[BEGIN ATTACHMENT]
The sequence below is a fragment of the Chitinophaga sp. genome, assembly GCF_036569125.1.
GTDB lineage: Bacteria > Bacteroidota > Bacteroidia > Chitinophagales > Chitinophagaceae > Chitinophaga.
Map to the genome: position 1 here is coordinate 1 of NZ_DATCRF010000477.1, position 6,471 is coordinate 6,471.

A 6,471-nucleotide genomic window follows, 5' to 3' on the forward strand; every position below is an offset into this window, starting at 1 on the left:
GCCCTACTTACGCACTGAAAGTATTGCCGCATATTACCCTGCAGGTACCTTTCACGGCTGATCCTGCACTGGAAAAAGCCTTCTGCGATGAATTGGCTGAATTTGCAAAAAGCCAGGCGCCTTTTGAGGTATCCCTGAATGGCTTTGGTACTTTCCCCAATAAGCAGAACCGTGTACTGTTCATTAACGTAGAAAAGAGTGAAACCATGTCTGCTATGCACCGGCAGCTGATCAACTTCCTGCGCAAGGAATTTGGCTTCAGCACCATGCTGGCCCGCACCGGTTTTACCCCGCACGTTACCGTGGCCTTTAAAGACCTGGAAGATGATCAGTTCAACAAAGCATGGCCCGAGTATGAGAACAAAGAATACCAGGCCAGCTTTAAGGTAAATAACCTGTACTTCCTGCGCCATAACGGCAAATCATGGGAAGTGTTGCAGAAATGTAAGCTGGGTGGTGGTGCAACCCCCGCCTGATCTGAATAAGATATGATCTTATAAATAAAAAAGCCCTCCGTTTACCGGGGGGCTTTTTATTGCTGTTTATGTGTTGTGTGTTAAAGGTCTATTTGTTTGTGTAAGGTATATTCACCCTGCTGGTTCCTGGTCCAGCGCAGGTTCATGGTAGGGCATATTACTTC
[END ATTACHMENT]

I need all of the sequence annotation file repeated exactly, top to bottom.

The sequence below is a fragment of the Chitinophaga sp. genome, assembly GCF_036569125.1.
GTDB lineage: Bacteria > Bacteroidota > Bacteroidia > Chitinophagales > Chitinophagaceae > Chitinophaga.
Map to the genome: position 1 here is coordinate 1 of NZ_DATCRF010000477.1, position 6,471 is coordinate 6,471.

A 6,471-nucleotide genomic window follows, 5' to 3' on the forward strand; every position below is an offset into this window, starting at 1 on the left:
GCCCTACTTACGCACTGAAAGTATTGCCGCATATTACCCTGCAGGTACCTTTCACGGCTGATCCTGCACTGGAAAAAGCCTTCTGCGATGAATTGGCTGAATTTGCAAAAAGCCAGGCGCCTTTTGAGGTATCCCTGAATGGCTTTGGTACTTTCCCCAATAAGCAGAACCGTGTACTGTTCATTAACGTAGAAAAGAGTGAAACCATGTCTGCTATGCACCGGCAGCTGATCAACTTCCTGCGCAAGGAATTTGGCTTCAGCACCATGCTGGCCCGCACCGGTTTTACCCCGCACGTTACCGTGGCCTTTAAAGACCTGGAAGATGATCAGTTCAACAAAGCATGGCCCGAGTATGAGAACAAAGAATACCAGGCCAGCTTTAAGGTAAATAACCTGTACTTCCTGCGCCATAACGGCAAATCATGGGAAGTGTTGCAGAAATGTAAGCTGGGTGGTGGTGCAACCCCCGCCTGATCTGAATAAGATATGATCTTATAAATAAAAAAGCCCTCCGTTTACCGGGGGGCTTTTTATTGCTGTTTATGTGTTGTGTGTTAAAGGTCTATTTGTTTGTGTAAGGTATATTCACCCTGCTGGTTCCTGGTCCAGCGCAGGTTCATGGTAGGGCATATTACTTC